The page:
I have encountered Use Cases on several occasions, sometimes they seem like a simple tool that can be used to better understand how a system behaves from a users perspective, while at other times people describe them as terrifying monsters that have murdered people and led to the destruction of entire projects. So I am going to recommend only using the good kind.
But what is a use case? It is simply an example of how a system (or business service) could be used by someone.
Where do Use Cases come from?
Use cases were invented by a Swedish guy named Ivar Jacobson, who is really famous in geek circles. I imagine he has his own groupies and he certainly has a big fan base, because he apparently invented sequence diagrams, he was one of the founding creators of UML and, if people had listened to him, he would have made the whole IT industry pretty simple and straightforward. If you google him you will find out that he is still trying to get the IT industry to admit how simple things could be, while the rest of us are still trying make it all sound complicated so we can continue getting lots of cash for doing obvious things.
According to James King history (I haven’t checked my facts too carefully) people were building systems by asking the users what the system should do. But when they built the systems they didn’t work too well because nobody had thought about how a user would actually use them.
So Ivar said to his friends “why don’t we actually ask users how they would use a system”.
But his friends were confused, “how would we do that?”, they asked.
“Let’s just ask them for some examples of how they would use it and then we can get the IT geeks to work out how to build something that does that for them”, explained Ivar, “We will call it ‘Using Examples to Build Stuff’”’.
Unfortunately for people not living in Sweden, Ivar speaks Swedish and apparently they have a word that means “a case (example) of how something would be applied or used”. The unfortunate bit is that when Ivar’s simple idea was translated into English, the translator decided that Use Case was the closest thing we have in our language to “a case of how something would be applied or used”. So instead of having “examples” or “ways you could use this” we have are stuck with the slightly less obvious “use case”.
Of course if you just ask for a couple of examples of how people might use stuff, then you will have a lot of holes in your requirements. But Ivar had thought of this.
Use cases for really simple systems
For simple things, he suggested listing the users (who he called actors) and listing the examples of stuff they might use the system for (the use cases). He then invented two ways of communicating this.
An obvious approach (called an Actor-goal list) is to simply create a table listing the actors and what they want to achieve:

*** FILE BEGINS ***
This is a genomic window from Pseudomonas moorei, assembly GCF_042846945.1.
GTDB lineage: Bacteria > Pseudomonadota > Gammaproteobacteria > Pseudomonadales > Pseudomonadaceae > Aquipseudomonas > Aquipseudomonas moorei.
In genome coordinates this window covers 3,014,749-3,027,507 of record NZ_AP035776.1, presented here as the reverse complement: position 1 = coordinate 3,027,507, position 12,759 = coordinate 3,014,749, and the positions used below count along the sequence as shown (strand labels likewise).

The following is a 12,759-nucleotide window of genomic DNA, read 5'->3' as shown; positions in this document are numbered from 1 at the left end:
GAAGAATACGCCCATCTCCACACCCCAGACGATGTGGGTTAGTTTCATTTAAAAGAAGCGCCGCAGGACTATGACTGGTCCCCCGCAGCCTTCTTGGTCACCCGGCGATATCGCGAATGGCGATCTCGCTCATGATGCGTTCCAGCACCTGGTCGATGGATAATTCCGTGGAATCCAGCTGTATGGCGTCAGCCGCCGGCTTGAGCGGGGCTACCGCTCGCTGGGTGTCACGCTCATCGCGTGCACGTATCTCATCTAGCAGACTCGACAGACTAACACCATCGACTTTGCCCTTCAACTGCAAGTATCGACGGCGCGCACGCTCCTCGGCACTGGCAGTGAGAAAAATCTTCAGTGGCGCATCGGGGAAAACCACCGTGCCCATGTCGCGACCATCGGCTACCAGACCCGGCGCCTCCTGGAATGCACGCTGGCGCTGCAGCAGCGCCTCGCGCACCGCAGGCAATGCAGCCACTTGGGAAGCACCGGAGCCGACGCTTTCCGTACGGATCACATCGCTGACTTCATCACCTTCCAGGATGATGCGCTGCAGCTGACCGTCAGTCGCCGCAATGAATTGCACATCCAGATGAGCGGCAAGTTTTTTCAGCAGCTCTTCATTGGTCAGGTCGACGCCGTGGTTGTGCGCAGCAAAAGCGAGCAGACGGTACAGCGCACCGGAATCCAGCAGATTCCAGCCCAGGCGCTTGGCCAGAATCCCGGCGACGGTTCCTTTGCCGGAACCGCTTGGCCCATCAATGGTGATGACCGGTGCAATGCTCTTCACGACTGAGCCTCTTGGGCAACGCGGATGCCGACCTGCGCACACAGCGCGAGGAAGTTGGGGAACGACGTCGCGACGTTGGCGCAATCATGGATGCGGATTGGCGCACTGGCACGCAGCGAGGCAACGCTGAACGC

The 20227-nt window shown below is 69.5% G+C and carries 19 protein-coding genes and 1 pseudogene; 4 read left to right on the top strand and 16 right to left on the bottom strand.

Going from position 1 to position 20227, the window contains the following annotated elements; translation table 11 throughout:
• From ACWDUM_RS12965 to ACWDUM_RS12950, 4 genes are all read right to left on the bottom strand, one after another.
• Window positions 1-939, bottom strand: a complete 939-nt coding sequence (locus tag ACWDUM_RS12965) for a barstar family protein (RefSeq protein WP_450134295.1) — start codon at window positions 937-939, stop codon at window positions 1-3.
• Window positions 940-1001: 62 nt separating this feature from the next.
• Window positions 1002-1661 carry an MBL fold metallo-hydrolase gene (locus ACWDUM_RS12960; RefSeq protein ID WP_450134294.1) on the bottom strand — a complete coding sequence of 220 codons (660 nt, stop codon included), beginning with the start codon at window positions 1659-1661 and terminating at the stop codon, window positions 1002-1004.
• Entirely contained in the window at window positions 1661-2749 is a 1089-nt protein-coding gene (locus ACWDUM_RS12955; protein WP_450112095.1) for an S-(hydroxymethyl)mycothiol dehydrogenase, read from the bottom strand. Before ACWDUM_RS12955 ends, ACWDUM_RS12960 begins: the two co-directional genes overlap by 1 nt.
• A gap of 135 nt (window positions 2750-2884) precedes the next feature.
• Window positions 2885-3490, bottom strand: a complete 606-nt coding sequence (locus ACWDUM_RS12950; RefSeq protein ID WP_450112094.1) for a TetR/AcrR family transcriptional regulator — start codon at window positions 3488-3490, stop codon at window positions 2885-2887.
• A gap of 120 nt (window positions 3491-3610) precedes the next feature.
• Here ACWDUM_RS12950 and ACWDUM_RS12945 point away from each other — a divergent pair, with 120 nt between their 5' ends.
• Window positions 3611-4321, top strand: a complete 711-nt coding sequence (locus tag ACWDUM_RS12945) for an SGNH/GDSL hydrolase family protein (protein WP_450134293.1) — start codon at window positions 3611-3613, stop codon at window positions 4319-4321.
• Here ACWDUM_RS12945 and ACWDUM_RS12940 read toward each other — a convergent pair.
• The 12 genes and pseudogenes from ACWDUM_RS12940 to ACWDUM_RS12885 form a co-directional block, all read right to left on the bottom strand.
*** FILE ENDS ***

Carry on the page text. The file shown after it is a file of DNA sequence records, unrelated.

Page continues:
|Jenny||Add members to the coffee club system|
|Member||Look up coffee details|
For a simple system, this might be all the documentation you do to create a list of test scenarios. But Ivar and his groupies also came up with a diagram to show the same thing. They drew a box representing the system they were building or testing put all the use cases inside the box. Then they drew some stick figures to show the users (actors) and then drew lines to connect the actors to the use cases they might use.
This provides a map of the use cases, or more technically a “Use Case Diagram”:
Use cases for more complicated things
Ivar and his groupies, together with other gurus came up with some advice for how to better describe use cases when you want to know more about them. Unfortunately there are now several different international “standard approaches” for doing this, but fortunately they are all pretty similar.
So here is the internationally agreed James King version of a use case when you are using them for scenario testing.
Firstly, we will break the use case into four components
- The metadata (information we want to know about the use case)
- Sample data to use (this is not generally done for use cases, but it might be useful to us)
- Instructions – The happy days scenario (a series of steps to follow when things go well)
- More instructions – Other scenarios (examples of where things go wrong or where people use them differently)
You can add whatever you want here, but these are my suggestions:
|Title||The name of the use case and possibly a reference number||
Add new member
|Preconditions||What should happen before you start||The actor has logged into the system and is on the “membership” page
The actor has a completed form or the potential member is standing there
|Trigger||What causes the use case to happen||The actor decides to enter a new member in the system|
|Success||What should happen if all goes well||The member will be active in the system
The system will send the member an email
|Minimum guarantee||What should happen if the use case fails||No data will be stored unless the use case completes